Mural paintings confront issues of social-cultural identity and critical exchanges between artists and public
Kampala, Uganda | DOMINIC MUWANGUZI | Murals as a form of public art are popular in passing over a specific message to the public. They are probably the most effective visual mode of communication to any community as they interrogate social- cultural and political issues through familiar imagery. In different communities a cross the continent, murals have been used to spark conversations on key issues affecting the citizens. South African and Ghanaian community artists are notably recognized for embracing mural painting in specific locales around the respective cities as a means of drawing public attention to issues that affect them. In Ghana hundreds of murals decorate the narrow streets of both Accra’s slumy neighbourhoods and the peri-urban centres where the urban poor inhabit. Here, the colourful artworks are sometimes evocative of the social lifestyle of the locals where both young and adults struggle to survive in a fast transforming city or advocate for community awareness on health, education and ethnicity.
This response to social- cultural issues through mural painting is witnessed in a recent public art initiative at Ngedeya Community of the Arts in Masaka, Uganda. The imitative that runs under the ambitious Make Masaka Public art project is responsible for the production of a series of murals in different locations across the expansive Arts Village located some 130Km from Uganda’s capital, Kampala. It is here that a group of about five community artists, mostly youthful in age, have been involved in painting images of children at play time, women dressed in Gomesi (traditional attire for women, especially in central Uganda), herdsmen and their cattle, and traders in petty trades. These images, familiar to the local community, immediately spark conversations on the social-cultural lifestyle of the locals. “It was interesting to hear people make different comments about the murals because they could easily relate to the images we came up with in the paintings,” says Aloka Trevor, a contemporary artist who was part of this project.
The imagery in the painting that includes both human figures and earthy colours naturally resonated with the multi cultural and ruralenvironment within which it was set. According to Aloka, he observes that Ndegeya is a heterogeneous community with people from different social and cultural backgrounds that makes it interesting. “All these people from different backgrounds express themselves differently and have different things that appeal to them,” he says as he explains the imagery of the herdsmen and beautiful colour scheme used for the murals on the children’s community library and gallery.“The herdsmen and their cattle represent the multi ethnic nature of the community. There’re the Banyankore pastoralist community and other groups in this village,” notes the budding artist who discloses that as a community artist, he first takes a study of the environment he’s going to work in, in order to have an accurate and honest representation of the people who inhabit it.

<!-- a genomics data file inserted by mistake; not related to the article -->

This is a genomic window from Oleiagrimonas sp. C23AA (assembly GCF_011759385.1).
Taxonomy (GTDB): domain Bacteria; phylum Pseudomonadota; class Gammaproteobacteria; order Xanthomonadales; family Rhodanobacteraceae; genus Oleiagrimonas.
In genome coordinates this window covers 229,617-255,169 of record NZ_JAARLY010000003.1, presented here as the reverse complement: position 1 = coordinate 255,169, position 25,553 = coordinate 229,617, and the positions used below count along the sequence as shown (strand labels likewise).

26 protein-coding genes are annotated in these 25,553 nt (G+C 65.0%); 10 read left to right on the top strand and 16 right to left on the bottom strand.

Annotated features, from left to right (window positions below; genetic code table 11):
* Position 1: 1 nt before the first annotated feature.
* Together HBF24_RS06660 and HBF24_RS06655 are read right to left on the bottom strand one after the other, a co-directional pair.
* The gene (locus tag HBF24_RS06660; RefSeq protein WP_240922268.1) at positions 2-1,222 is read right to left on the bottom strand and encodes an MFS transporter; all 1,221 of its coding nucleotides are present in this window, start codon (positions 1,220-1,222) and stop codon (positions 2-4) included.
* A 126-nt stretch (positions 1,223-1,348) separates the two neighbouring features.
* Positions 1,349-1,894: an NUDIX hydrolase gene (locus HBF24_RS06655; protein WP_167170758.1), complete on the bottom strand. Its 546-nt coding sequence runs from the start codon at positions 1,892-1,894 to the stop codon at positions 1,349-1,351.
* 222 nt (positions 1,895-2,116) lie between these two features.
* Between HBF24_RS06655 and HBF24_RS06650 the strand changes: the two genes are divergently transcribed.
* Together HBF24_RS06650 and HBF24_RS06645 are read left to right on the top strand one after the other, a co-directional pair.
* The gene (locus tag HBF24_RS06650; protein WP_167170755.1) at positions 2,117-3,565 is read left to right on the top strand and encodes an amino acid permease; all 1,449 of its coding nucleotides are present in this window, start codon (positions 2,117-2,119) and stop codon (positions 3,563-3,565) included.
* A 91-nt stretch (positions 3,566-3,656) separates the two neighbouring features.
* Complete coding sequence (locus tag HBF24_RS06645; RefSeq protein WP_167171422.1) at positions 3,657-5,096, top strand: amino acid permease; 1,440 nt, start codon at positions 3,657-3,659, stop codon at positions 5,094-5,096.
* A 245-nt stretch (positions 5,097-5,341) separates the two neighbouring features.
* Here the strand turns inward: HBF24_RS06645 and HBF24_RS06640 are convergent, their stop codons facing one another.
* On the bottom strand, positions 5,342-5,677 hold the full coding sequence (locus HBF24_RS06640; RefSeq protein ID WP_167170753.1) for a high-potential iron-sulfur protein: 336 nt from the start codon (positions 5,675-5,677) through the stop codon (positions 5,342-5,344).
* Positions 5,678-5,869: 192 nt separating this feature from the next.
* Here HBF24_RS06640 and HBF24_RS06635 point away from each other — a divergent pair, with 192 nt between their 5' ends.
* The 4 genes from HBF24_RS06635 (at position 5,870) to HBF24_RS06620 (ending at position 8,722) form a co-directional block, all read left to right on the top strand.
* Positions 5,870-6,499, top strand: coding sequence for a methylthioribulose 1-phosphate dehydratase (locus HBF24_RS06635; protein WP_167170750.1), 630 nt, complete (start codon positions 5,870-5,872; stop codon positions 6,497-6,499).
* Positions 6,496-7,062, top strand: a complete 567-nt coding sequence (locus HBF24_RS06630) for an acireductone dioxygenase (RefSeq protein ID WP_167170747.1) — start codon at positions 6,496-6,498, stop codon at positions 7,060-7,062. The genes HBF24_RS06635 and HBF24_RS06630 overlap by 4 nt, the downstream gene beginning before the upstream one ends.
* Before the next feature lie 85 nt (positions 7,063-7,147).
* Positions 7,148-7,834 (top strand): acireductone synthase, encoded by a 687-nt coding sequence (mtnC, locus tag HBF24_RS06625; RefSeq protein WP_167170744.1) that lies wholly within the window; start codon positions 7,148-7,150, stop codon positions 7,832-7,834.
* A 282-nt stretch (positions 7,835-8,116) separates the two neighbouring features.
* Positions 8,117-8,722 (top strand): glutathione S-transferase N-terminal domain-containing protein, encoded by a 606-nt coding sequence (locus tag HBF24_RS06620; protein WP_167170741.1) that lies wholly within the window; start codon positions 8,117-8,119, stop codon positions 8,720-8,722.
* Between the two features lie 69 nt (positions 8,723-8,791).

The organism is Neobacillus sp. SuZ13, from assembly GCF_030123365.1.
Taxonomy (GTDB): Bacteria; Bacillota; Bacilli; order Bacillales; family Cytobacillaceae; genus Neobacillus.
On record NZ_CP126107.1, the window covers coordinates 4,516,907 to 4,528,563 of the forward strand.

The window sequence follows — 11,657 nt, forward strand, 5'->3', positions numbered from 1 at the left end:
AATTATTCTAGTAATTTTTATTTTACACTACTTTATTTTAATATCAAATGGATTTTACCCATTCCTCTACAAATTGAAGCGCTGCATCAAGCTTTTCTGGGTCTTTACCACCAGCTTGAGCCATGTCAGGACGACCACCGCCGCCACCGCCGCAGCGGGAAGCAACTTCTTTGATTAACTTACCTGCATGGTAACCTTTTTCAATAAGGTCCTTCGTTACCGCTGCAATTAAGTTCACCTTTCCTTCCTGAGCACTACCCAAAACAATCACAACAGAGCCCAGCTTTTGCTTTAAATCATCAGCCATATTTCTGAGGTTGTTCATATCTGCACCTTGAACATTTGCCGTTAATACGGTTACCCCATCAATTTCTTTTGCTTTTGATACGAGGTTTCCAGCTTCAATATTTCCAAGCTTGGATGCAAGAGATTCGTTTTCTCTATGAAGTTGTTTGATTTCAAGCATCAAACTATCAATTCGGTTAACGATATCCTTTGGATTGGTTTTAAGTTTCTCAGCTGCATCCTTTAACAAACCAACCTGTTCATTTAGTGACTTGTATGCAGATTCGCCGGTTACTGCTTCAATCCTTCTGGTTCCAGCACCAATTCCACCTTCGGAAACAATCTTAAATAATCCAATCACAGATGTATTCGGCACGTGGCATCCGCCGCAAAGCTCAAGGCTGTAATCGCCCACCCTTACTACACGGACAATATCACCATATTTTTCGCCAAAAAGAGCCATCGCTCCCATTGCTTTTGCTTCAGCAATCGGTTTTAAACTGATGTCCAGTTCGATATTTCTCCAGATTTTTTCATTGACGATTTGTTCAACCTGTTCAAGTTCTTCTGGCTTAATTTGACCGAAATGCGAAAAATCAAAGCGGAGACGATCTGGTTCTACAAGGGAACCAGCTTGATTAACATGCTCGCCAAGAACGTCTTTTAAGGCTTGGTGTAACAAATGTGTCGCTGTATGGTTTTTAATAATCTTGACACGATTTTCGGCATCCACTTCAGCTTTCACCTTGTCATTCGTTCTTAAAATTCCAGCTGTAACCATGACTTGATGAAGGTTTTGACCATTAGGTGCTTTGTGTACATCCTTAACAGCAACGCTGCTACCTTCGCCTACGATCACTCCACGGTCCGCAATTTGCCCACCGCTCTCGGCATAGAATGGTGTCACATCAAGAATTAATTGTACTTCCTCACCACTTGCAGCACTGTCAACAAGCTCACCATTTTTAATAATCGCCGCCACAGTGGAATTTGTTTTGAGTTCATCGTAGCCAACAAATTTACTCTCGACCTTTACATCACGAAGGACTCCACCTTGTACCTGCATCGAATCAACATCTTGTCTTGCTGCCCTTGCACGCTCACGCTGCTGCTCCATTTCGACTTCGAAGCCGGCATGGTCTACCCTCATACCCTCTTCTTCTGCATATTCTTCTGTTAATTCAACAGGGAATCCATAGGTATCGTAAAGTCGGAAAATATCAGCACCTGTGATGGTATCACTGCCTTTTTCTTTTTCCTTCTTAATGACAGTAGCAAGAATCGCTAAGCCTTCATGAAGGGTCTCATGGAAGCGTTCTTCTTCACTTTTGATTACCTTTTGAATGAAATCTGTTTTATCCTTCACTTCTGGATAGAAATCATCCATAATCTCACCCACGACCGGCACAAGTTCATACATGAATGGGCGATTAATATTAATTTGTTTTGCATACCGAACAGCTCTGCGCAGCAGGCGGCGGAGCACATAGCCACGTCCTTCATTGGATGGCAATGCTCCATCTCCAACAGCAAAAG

Aloka’s observations are validated by Florence Nanteza, another artist who participated on the project. Nanteza’s discloses that she has family rootsin this village and therefore she visits the place occasionally. “ Ngegeya is an interesting village because it is a home to people from different backgrounds. There are the peasants, semi- literate and the elite who live in the same space. To communicate to them, one must appreciate the disparity in their social wellbeing,” she noted.
The difference in identity of the locals and how they’refiguratively represented in the paintings is one of the strengths of the Make Masaka Public art project. While mural painting is largely common in many social settings across the country, this particular initiative encompasses a diversity of interests: from celebration of day to day life of the ordinary individual in a rural village in Masaka and highlighting the diversity in lifestyle of the common people without any pretensions, to the advocacy of social-cultural cohesion that is crucial in driving any society forward. The latter is metaphorically evident in the colourful drawings of the herdsmen and Gomesi woman that say more about how people from different backgrounds can co-exist, rather than merely an expression of individual identity.
While the project is a representation of Masaka and how its social landscapecan be an inspiration for other communities across the country, it is also as much about how artists can use their art to effectively communicate to the public. By participating in this project, artists open up mutual relationships between themselves and public. This type of relationship is important in fostering critical exchanges between the two parties where the artists are exposed to the challenges and needs of the public and on the other hand, the public appreciates the relevance of art and artist in their community. Such is vital in demystifying the role of the artist in the community but equally important is the benefit of opening up boundless opportunities for their artistic practice.
The project runs under the WeaverBird Artists Residency program. The participating artists included Buka Carson, Florence Nanteza, Christine Nyatho, Aloka Trevor and Martin Jjunju